How can a bullfighter be a coward? He can't, which is why young Manolo knows he can't follow in his great father's footsteps, his father Juan Olivar who was the greatest bullfighter Andalusia has ever known. Manolo is afraid of heights, he's afraid of cars, and most importantly he's afraid of bulls.
But everyone expects him to be just like his father, to stride proudly into the bullfighting ring on his twelfth birthday, and to play and kill the first bull they send him. Perhaps more than anything else, however, Manolo is afraid of killing a bull, and though he practices in secret as much as possible his use of the cape and muleta, he cannot imagine putting a bull to death.
His fate is not strictly his own, unfortunately. Six men who know all there is to know about bullfighting, six men who loved nothing more than to watch Juan Olivar in the ring, take young Manolo under their collective wing and teach him the ways of bullfighting by taking him to matches and providing ceaseless commentary.
Manolo eventually befriends a young man named Juan who wants more than anything to become a bullfighter. Juan often sneaks into fields and capes bulls in the night, practicing his methods and sometimes being injured. He gives Manolo a chance to test his skill against a bull to be fought by "El Magnifico," but the younger boy loses his nerve.
The bull reserved for El Magnifico ends up goring the young matador. Manolo ends up by the 19-year-old's bedside, and when the village doctor comes to tend the matador's wounds, Manolo helps him. In this moment, Manolo realizes that this is what he wants to give his life to—saving lives through medicine, not killing bulls for sport.
But the day of his bullfight inexorably approaches. It even comes faster than expected, because the Count who was his father's patron decides Manolo must meet his first bull at the tender age of eleven, rather than waiting for his twelfth birthday. Manolo is nearly choked with fear, remembering that his father died in the bullring, knowing he cannot kill a bull.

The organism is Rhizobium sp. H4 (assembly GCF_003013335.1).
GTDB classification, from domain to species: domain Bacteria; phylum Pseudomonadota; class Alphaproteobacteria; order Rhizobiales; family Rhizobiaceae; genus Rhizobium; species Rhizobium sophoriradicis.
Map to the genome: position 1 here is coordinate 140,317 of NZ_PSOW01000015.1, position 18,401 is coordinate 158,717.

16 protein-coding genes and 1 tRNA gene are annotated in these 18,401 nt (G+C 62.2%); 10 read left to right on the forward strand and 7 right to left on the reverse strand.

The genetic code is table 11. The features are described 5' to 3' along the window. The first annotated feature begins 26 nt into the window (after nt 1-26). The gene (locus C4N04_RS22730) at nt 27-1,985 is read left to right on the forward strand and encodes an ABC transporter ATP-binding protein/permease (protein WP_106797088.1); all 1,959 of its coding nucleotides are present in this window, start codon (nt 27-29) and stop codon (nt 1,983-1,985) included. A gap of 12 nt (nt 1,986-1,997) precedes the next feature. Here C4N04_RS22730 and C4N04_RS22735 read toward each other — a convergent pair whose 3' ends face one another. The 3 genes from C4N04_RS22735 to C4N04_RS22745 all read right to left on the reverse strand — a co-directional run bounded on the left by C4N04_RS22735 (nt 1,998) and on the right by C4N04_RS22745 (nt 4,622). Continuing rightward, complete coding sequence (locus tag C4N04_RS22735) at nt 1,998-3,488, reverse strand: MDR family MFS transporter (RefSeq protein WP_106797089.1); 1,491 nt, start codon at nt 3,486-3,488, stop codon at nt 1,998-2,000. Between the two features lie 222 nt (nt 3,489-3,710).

In the end Manolo does face the bull, but he does not kill him, and instead gives that honor to Juan who goes on to a great career as a bullfighter. Manolo simply doesn't have the aficion, the great burning to fight bulls. His aficion is for healing, and the book closes with him helping the old doctor at the hospital, on his way to becoming a doctor himself.
It's a simple tale, very straightforward, but Maia Wojciechowska tells it with great affection and poetry. We see the dustry streets of Arcangel, Spain, hear the cheers of the crowds, smell the blood and fear and sweat of the ring, and understand a little better the desires and loves and passions that motivate men to take up cape and sword at great personal risk.
One of the most profound elements of Wojciechowska's depictions is her emphasis on the bravery not only of the matadors, but of the bulls themselves. Bullfighting is a sport of honor, and just as the matador must be a man of honor and bravery, so too are bulls judged on the nobility of their fighting and death.
The end, while gratifying, comes a bit too abruptly and without much foreshadowing. Manolo definitely shows his own bravery, and nobly bows to the dictates of his conscience, but he does so with no warning to the reader. While this is a flaw, it isn't enough to detract from the beauty and grace of this short book about great courage.
Review by C. Hollis Crossman
C. Hollis Crossman used to be a child. Now he is a husband and father, teaches adult Sunday school in his Presbyterian congregation, and likes weird stuff. He might be a mythical creature, but he's definitely not a centaur. Read more of his reviews here.
Review by C. Hollis Crossman
C. Hollis Crossman used to be a child. Now he's a husband and father who loves church, good food, and weird stuff. He might be a mythical creature, but he's definitely not a centaur. Read more of his reviews here
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